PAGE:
By the time we went back down the mountain, I had won over the three kids and we were playing together on the play equipment (which just casually had an expansive view of the Swiss countryside) and swimming in the glacial lake. By saying "yes", I got to venture to a part of Switzerland that I didn't know about and experience what the locals get to enjoy.

From that moment on and all throughout my exchange, I decided to say yes more often (even when I really felt like saying no). Once I started consciously saying yes, I became more aware of how often I felt like saying no. This most often occurred in social events when I didn't know anyone well (like birthday parties), or when I just didn't feel like going out. Despite the fact that I am an introvert, I realised that this fear (that turns into a 'NO') had been stopping me from unique and enjoyable experiences. 

So here's to saying YES (assertively in capital letters) more often, even when you feel like saying no. Learn to be mindful of when the irrational fear wants to take over and stop you from having a good time. Say to it, "thanks, but I'm just going to feel the fear and do it anyway", and enjoy every unique experience.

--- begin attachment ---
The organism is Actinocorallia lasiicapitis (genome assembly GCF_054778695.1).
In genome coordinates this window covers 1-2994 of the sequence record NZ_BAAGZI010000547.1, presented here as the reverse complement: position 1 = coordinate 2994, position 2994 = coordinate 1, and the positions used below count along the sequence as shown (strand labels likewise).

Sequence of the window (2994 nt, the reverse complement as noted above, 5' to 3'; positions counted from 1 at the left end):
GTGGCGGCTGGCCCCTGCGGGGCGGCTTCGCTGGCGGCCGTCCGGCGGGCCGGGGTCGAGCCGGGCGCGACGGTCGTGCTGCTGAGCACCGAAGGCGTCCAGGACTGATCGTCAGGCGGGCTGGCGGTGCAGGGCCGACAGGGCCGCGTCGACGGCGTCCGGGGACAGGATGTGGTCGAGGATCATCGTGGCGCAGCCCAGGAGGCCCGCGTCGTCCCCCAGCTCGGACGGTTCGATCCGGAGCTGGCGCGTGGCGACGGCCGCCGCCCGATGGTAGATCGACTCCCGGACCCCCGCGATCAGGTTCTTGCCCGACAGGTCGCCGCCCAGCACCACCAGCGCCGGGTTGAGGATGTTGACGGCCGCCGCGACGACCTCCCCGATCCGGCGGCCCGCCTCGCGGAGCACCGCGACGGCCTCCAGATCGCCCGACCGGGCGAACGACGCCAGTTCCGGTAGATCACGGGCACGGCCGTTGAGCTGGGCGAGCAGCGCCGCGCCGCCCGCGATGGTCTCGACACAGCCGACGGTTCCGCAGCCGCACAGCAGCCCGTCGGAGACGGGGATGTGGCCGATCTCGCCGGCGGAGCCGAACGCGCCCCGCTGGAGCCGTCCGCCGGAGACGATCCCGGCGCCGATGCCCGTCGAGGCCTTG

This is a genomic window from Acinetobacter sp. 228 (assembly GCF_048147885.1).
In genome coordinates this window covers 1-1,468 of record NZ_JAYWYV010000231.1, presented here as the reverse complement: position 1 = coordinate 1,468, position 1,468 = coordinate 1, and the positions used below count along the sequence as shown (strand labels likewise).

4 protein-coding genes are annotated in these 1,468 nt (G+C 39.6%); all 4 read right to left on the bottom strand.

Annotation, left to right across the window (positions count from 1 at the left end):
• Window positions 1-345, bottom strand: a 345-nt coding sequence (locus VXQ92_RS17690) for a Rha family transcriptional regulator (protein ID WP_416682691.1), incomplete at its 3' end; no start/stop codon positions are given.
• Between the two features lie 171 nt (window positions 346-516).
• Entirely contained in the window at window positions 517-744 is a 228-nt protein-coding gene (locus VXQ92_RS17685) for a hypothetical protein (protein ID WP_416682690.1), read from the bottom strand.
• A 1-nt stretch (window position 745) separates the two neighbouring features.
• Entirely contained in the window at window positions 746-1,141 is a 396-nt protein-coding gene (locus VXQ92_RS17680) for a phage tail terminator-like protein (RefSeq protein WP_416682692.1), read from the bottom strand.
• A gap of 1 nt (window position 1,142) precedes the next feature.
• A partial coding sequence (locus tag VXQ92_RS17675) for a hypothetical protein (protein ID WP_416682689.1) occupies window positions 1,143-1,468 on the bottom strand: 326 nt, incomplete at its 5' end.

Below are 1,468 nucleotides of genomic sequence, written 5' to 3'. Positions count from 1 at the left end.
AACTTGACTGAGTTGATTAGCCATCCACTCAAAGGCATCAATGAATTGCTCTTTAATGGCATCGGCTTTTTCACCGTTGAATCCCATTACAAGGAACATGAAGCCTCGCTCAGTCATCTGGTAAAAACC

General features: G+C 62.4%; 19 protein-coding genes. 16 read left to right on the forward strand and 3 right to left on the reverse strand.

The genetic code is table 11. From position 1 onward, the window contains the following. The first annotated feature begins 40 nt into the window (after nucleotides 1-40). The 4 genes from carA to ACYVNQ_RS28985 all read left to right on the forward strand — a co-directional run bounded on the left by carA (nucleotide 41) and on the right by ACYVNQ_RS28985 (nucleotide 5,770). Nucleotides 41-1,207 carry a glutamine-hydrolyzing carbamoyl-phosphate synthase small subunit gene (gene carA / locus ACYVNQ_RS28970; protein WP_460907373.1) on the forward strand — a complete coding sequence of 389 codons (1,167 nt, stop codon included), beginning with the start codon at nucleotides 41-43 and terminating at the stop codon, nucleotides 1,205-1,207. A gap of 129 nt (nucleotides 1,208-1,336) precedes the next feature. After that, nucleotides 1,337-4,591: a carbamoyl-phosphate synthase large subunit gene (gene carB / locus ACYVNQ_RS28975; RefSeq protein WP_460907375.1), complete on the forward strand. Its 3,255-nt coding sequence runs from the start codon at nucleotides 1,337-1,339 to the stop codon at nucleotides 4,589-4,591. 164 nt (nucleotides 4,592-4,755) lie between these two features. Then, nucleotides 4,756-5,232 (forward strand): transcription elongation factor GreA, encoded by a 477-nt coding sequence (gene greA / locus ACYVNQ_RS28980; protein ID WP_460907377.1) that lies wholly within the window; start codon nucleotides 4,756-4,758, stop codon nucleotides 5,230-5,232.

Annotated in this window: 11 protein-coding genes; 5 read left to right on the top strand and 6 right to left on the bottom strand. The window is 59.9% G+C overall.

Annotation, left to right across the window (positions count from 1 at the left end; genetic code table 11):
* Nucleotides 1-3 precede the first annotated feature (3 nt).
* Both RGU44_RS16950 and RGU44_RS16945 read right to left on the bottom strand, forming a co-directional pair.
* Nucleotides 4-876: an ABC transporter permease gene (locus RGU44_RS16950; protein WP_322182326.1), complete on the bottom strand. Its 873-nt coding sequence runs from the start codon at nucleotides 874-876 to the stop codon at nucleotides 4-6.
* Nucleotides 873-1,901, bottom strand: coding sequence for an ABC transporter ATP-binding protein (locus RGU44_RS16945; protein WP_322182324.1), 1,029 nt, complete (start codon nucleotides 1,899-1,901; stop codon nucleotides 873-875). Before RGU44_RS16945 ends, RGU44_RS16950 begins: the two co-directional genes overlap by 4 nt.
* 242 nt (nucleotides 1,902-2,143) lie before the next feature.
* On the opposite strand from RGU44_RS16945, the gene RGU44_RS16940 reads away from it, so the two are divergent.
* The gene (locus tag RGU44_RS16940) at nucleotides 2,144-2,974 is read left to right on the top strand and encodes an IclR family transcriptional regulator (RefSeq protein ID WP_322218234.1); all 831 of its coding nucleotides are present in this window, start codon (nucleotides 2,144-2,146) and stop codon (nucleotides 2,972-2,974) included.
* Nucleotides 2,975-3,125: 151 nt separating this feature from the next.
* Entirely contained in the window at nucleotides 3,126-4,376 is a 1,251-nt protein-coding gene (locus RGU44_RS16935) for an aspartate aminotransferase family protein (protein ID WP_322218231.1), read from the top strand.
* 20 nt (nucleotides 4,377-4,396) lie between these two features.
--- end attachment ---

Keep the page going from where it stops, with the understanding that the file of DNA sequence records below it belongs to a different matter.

. 16 May 2018 .

Here is some mid-week inspiration for you all in the form of my Apartment Spaces series.

I always come across great styling in small spaces that strike the right balance between clean minimalism, space and cosiness. I thought I would start this series to share with you all the spaces that I get inspired by. More often than not, I am more inspired by small apartments and studios more than large villas and mansions. As I don't have a family and I enjoy my own company, I love the idea of a small cosy space that showcases individual style upon walking into the room.

Love the combination of earthy colours, plants and rattan against the clean walls and floorboard.

via Alvhem
Sydney, Australia

. 5 May 2018 .

I love reading. As a child, I always had a book glued to my hand (including, unhealthily, during dinner time). My love for reading petered out during university, as my degrees involved heavy academic reading (bleurgh). But now that I am working, I have turned back to reading as a source of comfort during my downtime. I even registered for a library card recently so I could stop buying books faster than the rate that I could read them (anyone else guilty of this?)!